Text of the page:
The Bon Bon Plot's Janet Evra Takes Center Stage with Her Solo Debut

Janet Evra, a Gloucester native, says her time in St. Louis helped her write Ask Her to Dance.
Janet Evra, a Gloucester native, says her time in St. Louis helped her write Ask Her to Dance. HOLLY BARBER

For most American students, study-abroad programs are a chance to experience a foreign culture up close while furthering their studies in a new and exotic place. It's also a chance for them to get drunk and stumble around Rome or Madrid or Dublin instead of Columbia or Lawrence or Champaign-Urbana.

But when Janet Evra was a teenager in Gloucester, England, she chose to go abroad to the bucolic river town of Elsah, Illinois, to study at Principia College.

"I first ended up coming over to the states for a gap year, which is pretty common for British teenagers," Evra says. "I was taking all these classes in sustainability and sugar-bush management."

She had so much fun that she decided to stay. "I thought, I don't want to go home and study English literature," she explains.

After heading to Michigan for further studies, Evra returned to the area and settled in Alton, Illinois. By day, Evra puts those sustainability classes to good use through her work for an environmental nonprofit that specializes in floodplain management and watershed conservation. But a few nights a week, she and her husband Will Buchanan pack up his guitar and her upright bass to perform at spots like the Dark Room and Evangeline's, often for brunch or happy-hour crowds.

The pair began gigging around town a few years ago with a drummer, calling their group the Bon Bon Plot and specializing in breezy, soft-touch arrangements of bossa nova standards, French chansons and selections from the Great American Songbook. While Evra and Buchanan still play under that name, increasingly the couple has been putting Evra center stage, and her forthcoming debut album Ask Her to Dance (due in November) will formally introduce Evra as a singer-songwriter, not just an apt interpreter of other people's songs.

From the few songs teased off the album, it's clear that Evra and Buchanan have internalized both the construction of songs from the Gershwin brothers or Cole Porter as well as some of the gentle sway from the Brazilian music often covered in their sets. As with many listeners, Antonio Carlos Jobim provided a point of entry.

"I bumped into the Best of Jobim album when I was a teenager, the one with Stan Getz and Astrud Gilberto on a bunch of tracks," she says. "I started to learn to play some of those songs; I taught myself guitar as a teenager."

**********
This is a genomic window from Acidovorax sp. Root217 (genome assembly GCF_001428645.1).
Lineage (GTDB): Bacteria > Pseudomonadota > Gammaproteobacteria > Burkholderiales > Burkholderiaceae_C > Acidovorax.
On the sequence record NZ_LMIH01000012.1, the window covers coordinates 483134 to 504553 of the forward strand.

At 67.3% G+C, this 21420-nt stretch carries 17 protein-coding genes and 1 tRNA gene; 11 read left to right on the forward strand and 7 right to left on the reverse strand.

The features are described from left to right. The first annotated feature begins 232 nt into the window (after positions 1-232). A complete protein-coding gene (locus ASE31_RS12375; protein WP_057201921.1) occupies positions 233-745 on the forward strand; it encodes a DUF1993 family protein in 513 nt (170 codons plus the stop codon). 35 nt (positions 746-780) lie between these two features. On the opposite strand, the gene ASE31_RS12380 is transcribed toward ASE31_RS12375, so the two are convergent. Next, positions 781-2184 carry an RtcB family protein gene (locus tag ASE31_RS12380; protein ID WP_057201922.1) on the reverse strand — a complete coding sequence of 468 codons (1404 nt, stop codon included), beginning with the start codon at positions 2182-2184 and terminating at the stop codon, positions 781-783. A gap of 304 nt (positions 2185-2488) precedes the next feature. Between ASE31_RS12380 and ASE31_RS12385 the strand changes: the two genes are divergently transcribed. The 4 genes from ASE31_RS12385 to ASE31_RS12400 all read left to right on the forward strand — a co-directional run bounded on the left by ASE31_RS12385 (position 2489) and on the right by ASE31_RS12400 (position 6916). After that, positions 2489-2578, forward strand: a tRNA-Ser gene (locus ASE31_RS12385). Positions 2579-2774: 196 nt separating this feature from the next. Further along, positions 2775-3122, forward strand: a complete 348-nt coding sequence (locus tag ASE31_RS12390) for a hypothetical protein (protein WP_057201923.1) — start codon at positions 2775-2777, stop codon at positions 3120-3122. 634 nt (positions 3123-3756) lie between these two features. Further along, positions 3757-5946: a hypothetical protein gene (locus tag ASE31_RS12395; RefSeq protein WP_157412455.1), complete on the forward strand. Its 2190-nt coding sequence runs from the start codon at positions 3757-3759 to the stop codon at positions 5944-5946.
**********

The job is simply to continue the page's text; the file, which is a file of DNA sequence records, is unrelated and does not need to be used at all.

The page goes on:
As an upright bassist, Evra is tasked with handling the subtle syncopations of the Brazilian-inspired songs while singing atop them; it's a dichotomy she enjoys.

"I've always liked the sound of bass, the way that it holds down the low end of every tune and the way you can add a whole lot of flavor to it," Evra says. "I really enjoy holding down those rhythms. Those have come pretty easily to me. It helps that I'm singing it; I can hold down the meat of the song while singing over the top."

The title track off Ask Her to Dance exemplifies Evra's musical direction. Against a gentle bed of subtle samba rhythms, Buchanan's nylon-string guitar strums and unobtrusive cocktail piano dressing compliments of Adam Maness, Evra signs a song of missed connections and burgeoning desire.

"Funnily enough, it's one of the oldest songs on the record," she says of the track. "There are some lyrics about he picks up the phone and lets it ring twenty times — I wrote that when people still used landlines! Now it's just a vintage touch, I guess. I started writing it so long ago that I brought it up to date to finish off the lyrics." Evra says that her time living in the area and gigging around St. Louis helped flesh out some of the material, noting that grand old ballrooms like the Casa Loma were in mind as she completed the lyrics.

Playing cover sets for so long has given Evra and Buchanan familiarity with a deep and varied songbook, and as a longtime songwriter making her formal debut, Evra notes the connective tissue between those classics and her originals.

"We talk about our own stuff in reference to all of these other tunes," she says. "We say, this song could have the feel of something like 'Corcovado' or something. We're listening to this diverse bunch of music; we want to be really sensitive to show our sources but also bring something fresh to it as well."

As Evra approaches the release date for Ask Her to Dance, she's dropped a pair of videos (directed by Bill Streeter) to goose interest. It was a new experience for a performer more accustomed to serving as gentle background music at bistros and barrooms around town.

"It was something new for me, for sure. I guess I've been performing for a long time, so that part was not so scary," Evra says of shooting the videos. "But knowing what I do in the next few minutes could be immortalized — that was definitely new.

"It's still unusual to me that I am the star of the show, the person in the middle," Evra continues. "But that means I have more control over the project."

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